Ann A. Berry | 4/19/2005 10:28:31 PM
If you worked last year, even part time, and earned a low income, the Internal Revenue Service could owe you money, according to LSU AgCenter family resource management professor Dr. Ann Berry. For the 2002 tax year, 516,541 Louisiana families received more than $1 billion dollars.
If you earned less than $33,692 in 2003 and have two or more children, you can receive up to $4,204. If you earned less than $29,666 and have one child, you can receive up to $2,547. Even if you don’t have children and earned less than $11,230, you can get up to $382. If you are married, the income limits are $1,000 higher in each situation.
This refund is called the Earned Income Credit (EIC), sometimes called Earned Income Tax Credit (EITC) and is designed to reward low-income persons, Berry explains.
To get your credit, you must file a federal tax return. If you have children, include Form 1040 or 1040A and Form EIC. The EIC form is not needed if you don’t have children. When you file for the credit, it is important that you list correct Social Security numbers for you and your children. If errors are made, your payment could be delayed.
If you qualify, you will either owe less in taxes, or get a check back from the IRS. You can even get the credit if you owe no income tax. The EIC will not affect most benefits such as food stamps, Social Security Income (SSI), Medicaid or public housing. Types of income that count for the EIC include salaries, wages, military pay, long-term disability payments, strike benefits, 401K contributions and cafeteria plan contributions.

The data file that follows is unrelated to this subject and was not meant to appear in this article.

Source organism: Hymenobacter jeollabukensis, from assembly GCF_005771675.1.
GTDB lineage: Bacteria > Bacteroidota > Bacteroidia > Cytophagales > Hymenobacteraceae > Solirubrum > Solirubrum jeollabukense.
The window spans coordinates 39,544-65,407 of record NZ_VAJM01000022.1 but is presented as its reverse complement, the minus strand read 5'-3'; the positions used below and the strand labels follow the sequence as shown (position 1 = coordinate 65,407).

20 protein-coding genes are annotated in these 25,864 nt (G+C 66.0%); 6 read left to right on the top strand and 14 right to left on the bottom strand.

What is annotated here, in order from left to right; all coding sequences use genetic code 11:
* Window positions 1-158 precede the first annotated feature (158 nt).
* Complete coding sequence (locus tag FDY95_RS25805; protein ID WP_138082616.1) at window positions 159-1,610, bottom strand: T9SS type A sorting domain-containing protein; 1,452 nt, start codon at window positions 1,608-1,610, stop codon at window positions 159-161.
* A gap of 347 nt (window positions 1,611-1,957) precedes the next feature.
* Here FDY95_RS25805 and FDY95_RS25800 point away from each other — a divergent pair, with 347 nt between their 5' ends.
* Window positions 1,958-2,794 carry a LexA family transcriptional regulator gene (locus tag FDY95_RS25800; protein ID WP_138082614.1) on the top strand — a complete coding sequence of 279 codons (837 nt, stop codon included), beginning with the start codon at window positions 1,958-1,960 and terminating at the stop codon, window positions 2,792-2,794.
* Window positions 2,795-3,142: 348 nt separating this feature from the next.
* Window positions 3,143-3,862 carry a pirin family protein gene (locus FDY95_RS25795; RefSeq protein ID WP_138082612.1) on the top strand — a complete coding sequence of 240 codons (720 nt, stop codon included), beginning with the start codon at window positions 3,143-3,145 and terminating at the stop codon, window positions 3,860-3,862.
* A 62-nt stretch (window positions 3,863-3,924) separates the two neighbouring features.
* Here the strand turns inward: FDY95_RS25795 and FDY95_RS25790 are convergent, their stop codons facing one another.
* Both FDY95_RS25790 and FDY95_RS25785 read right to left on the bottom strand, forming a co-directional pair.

"Many workers do not realize that they can get free help filling out tax forms," Berry says, pointing out that Volunteer Income Tax Assistance (VITA) trained volunteers in many communities will complete your forms at no charge.
VITA sites are open through April 15. Many sites have electronic filing for faster refunds. To find the VITA site near you, call 1-800-829-1040. Berry advises to be patient, since the 24-hour line is often busy.
If you are able to access a computer with Internet access, you can file electronically through the IRS Web site, www.irs.gov. Electronic filing usually results in a refund in seven to 10 days.
Many immigrants are eligible for the EIC, including green card holders, refugees and others legally authorized to work. To claim the EIC, you, your spouse and any child claimed for the EIC must have a valid Social Security number (SSN).
The EIC Advance Payment option allows some workers who are raising children to get part of their EIC in their paychecks throughout the year and part in a check from the IRS after they file their tax return. A worker can get up to $58 extra in each bi-weekly paycheck. To get EIC Advance Payments, complete Form W-5 from your employer.
For information on related family and consumer topics, visit the FCS Web site at http://www.lsuagcenter.com/Inst/Extension/Departments/fcs/. For local information and educational programs, contact an extension agent in your parish LSU AgCenter office.
On the Internet: LSU AgCenter FCS: http://www.lsuagcenter.com/Inst/Extension/Departments/fcs/
Source: Ann Berry (225) 578-2633, or email@example.com